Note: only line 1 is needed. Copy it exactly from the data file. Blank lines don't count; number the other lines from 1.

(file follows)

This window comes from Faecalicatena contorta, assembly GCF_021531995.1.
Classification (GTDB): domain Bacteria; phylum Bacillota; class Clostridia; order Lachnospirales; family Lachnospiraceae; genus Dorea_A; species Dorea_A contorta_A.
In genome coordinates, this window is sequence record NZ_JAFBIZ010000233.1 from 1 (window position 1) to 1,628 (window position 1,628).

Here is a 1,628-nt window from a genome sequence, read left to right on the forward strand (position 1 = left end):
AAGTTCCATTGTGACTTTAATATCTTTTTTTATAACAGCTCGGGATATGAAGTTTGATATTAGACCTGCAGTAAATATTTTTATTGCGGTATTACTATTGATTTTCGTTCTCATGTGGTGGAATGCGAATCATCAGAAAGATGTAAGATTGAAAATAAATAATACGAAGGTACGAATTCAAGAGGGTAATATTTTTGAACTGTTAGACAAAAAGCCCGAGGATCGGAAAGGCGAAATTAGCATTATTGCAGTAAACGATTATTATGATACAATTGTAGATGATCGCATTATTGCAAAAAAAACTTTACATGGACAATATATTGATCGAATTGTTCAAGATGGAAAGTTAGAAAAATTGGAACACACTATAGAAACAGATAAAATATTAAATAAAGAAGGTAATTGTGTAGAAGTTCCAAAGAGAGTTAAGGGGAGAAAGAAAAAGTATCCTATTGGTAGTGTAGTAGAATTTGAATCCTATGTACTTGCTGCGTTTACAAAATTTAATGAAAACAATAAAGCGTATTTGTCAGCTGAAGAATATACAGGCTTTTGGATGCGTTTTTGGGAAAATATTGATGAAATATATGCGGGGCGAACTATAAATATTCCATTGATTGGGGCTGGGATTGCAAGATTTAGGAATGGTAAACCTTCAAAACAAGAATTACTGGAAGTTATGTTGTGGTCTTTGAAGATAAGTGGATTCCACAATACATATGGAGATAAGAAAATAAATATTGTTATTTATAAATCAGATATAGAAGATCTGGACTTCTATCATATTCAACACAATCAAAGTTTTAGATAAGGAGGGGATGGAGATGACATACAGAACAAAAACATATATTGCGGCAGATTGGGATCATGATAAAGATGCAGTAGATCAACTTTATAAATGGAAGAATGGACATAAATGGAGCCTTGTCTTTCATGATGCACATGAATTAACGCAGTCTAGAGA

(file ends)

This window comes from Faecalicatena contorta, assembly GCF_021531995.1.